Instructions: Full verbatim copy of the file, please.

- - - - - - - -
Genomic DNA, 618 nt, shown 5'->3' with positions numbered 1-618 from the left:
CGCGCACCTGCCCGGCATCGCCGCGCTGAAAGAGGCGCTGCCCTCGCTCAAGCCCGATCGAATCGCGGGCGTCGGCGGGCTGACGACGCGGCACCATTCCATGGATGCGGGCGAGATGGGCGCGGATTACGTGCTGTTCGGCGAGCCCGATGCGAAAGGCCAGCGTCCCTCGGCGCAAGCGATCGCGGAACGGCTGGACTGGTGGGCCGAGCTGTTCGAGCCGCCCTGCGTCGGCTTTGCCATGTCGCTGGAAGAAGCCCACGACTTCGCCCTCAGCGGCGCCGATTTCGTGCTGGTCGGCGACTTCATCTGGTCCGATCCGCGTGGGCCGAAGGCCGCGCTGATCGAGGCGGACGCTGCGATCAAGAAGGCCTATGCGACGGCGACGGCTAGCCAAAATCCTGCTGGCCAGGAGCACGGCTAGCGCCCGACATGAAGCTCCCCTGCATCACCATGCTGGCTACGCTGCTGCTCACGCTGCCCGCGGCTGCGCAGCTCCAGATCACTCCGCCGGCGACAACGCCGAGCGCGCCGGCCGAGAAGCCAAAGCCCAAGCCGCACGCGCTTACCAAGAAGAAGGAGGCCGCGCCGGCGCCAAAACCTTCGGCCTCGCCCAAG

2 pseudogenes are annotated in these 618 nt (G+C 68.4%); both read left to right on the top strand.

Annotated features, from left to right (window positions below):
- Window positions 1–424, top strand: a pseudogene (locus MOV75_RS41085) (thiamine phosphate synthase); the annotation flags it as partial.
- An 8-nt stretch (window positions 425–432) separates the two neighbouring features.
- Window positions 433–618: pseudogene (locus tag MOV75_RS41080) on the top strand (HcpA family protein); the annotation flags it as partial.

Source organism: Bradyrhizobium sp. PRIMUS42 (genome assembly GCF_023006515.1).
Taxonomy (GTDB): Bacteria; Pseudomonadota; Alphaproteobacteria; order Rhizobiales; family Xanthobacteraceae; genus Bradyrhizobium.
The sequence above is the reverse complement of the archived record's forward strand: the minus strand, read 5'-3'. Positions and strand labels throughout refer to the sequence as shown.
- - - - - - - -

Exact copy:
Genomic DNA, 618 nt, shown 5'->3' with positions numbered 1-618 from the left:
CGCGCACCTGCCCGGCATCGCCGCGCTGAAAGAGGCGCTGCCCTCGCTCAAGCCCGATCGAATCGCGGGCGTCGGCGGGCTGACGACGCGGCACCATTCCATGGATGCGGGCGAGATGGGCGCGGATTACGTGCTGTTCGGCGAGCCCGATGCGAAAGGCCAGCGTCCCTCGGCGCAAGCGATCGCGGAACGGCTGGACTGGTGGGCCGAGCTGTTCGAGCCGCCCTGCGTCGGCTTTGCCATGTCGCTGGAAGAAGCCCACGACTTCGCCCTCAGCGGCGCCGATTTCGTGCTGGTCGGCGACTTCATCTGGTCCGATCCGCGTGGGCCGAAGGCCGCGCTGATCGAGGCGGACGCTGCGATCAAGAAGGCCTATGCGACGGCGACGGCTAGCCAAAATCCTGCTGGCCAGGAGCACGGCTAGCGCCCGACATGAAGCTCCCCTGCATCACCATGCTGGCTACGCTGCTGCTCACGCTGCCCGCGGCTGCGCAGCTCCAGATCACTCCGCCGGCGACAACGCCGAGCGCGCCGGCCGAGAAGCCAAAGCCCAAGCCGCACGCGCTTACCAAGAAGAAGGAGGCCGCGCCGGCGCCAAAACCTTCGGCCTCGCCCAAG

2 pseudogenes are annotated in these 618 nt (G+C 68.4%); both read left to right on the top strand.

Annotated features, from left to right (window positions below):
- Window positions 1–424, top strand: a pseudogene (locus MOV75_RS41085) (thiamine phosphate synthase); the annotation flags it as partial.
- An 8-nt stretch (window positions 425–432) separates the two neighbouring features.
- Window positions 433–618: pseudogene (locus tag MOV75_RS41080) on the top strand (HcpA family protein); the annotation flags it as partial.

Source organism: Bradyrhizobium sp. PRIMUS42 (genome assembly GCF_023006515.1).
Taxonomy (GTDB): Bacteria; Pseudomonadota; Alphaproteobacteria; order Rhizobiales; family Xanthobacteraceae; genus Bradyrhizobium.
The sequence above is the reverse complement of the archived record's forward strand: the minus strand, read 5'-3'. Positions and strand labels throughout refer to the sequence as shown.